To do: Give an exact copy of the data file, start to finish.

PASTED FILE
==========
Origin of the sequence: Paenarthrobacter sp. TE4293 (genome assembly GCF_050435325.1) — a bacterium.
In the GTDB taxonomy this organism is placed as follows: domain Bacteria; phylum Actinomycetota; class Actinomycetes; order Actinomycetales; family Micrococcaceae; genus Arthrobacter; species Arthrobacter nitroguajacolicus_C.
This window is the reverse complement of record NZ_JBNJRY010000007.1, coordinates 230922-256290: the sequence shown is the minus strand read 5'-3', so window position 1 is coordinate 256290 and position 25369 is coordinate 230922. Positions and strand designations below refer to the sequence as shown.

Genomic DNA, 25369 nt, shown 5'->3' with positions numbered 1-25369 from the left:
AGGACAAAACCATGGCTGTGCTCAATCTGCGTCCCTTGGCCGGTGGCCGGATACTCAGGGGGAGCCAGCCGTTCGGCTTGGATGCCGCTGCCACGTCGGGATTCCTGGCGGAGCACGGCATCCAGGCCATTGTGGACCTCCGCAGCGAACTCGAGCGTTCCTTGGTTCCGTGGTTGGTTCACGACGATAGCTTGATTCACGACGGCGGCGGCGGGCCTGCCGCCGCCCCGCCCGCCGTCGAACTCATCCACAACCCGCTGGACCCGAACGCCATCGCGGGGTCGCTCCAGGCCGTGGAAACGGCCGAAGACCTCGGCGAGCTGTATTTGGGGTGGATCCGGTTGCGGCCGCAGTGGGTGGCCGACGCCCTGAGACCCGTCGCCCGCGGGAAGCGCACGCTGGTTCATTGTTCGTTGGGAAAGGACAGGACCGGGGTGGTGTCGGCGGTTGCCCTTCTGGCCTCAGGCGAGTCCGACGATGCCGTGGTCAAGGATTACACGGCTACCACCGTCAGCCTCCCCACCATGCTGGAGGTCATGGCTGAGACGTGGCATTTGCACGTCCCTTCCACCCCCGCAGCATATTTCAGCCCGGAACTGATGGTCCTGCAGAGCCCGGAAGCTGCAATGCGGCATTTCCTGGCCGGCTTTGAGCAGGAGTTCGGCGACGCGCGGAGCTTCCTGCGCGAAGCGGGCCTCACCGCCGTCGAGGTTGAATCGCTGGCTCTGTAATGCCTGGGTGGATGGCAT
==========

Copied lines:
Origin of the sequence: Paenarthrobacter sp. TE4293 (genome assembly GCF_050435325.1) — a bacterium.
In the GTDB taxonomy this organism is placed as follows: domain Bacteria; phylum Actinomycetota; class Actinomycetes; order Actinomycetales; family Micrococcaceae; genus Arthrobacter; species Arthrobacter nitroguajacolicus_C.
This window is the reverse complement of record NZ_JBNJRY010000007.1, coordinates 230922-256290: the sequence shown is the minus strand read 5'-3', so window position 1 is coordinate 256290 and position 25369 is coordinate 230922. Positions and strand designations below refer to the sequence as shown.

Genomic DNA, 25369 nt, shown 5'->3' with positions numbered 1-25369 from the left:
AGGACAAAACCATGGCTGTGCTCAATCTGCGTCCCTTGGCCGGTGGCCGGATACTCAGGGGGAGCCAGCCGTTCGGCTTGGATGCCGCTGCCACGTCGGGATTCCTGGCGGAGCACGGCATCCAGGCCATTGTGGACCTCCGCAGCGAACTCGAGCGTTCCTTGGTTCCGTGGTTGGTTCACGACGATAGCTTGATTCACGACGGCGGCGGCGGGCCTGCCGCCGCCCCGCCCGCCGTCGAACTCATCCACAACCCGCTGGACCCGAACGCCATCGCGGGGTCGCTCCAGGCCGTGGAAACGGCCGAAGACCTCGGCGAGCTGTATTTGGGGTGGATCCGGTTGCGGCCGCAGTGGGTGGCCGACGCCCTGAGACCCGTCGCCCGCGGGAAGCGCACGCTGGTTCATTGTTCGTTGGGAAAGGACAGGACCGGGGTGGTGTCGGCGGTTGCCCTTCTGGCCTCAGGCGAGTCCGACGATGCCGTGGTCAAGGATTACACGGCTACCACCGTCAGCCTCCCCACCATGCTGGAGGTCATGGCTGAGACGTGGCATTTGCACGTCCCTTCCACCCCCGCAGCATATTTCAGCCCGGAACTGATGGTCCTGCAGAGCCCGGAAGCTGCAATGCGGCATTTCCTGGCCGGCTTTGAGCAGGAGTTCGGCGACGCGCGGAGCTTCCTGCGCGAAGCGGGCCTCACCGCCGTCGAGGTTGAATCGCTGGCTCTGTAATGCCTGGGTGGATGGCAT